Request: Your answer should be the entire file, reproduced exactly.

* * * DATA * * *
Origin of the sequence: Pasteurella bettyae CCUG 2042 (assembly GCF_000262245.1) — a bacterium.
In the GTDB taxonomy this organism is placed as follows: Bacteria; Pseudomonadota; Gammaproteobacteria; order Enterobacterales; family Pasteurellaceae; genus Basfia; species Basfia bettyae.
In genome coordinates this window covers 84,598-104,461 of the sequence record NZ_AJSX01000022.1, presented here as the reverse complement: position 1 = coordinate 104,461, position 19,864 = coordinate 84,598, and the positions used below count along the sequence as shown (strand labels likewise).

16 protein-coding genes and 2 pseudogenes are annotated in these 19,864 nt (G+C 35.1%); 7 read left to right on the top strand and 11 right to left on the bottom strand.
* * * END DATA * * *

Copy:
Origin of the sequence: Pasteurella bettyae CCUG 2042 (assembly GCF_000262245.1) — a bacterium.
In the GTDB taxonomy this organism is placed as follows: Bacteria; Pseudomonadota; Gammaproteobacteria; order Enterobacterales; family Pasteurellaceae; genus Basfia; species Basfia bettyae.
In genome coordinates this window covers 84,598-104,461 of the sequence record NZ_AJSX01000022.1, presented here as the reverse complement: position 1 = coordinate 104,461, position 19,864 = coordinate 84,598, and the positions used below count along the sequence as shown (strand labels likewise).

16 protein-coding genes and 2 pseudogenes are annotated in these 19,864 nt (G+C 35.1%); 7 read left to right on the top strand and 11 right to left on the bottom strand.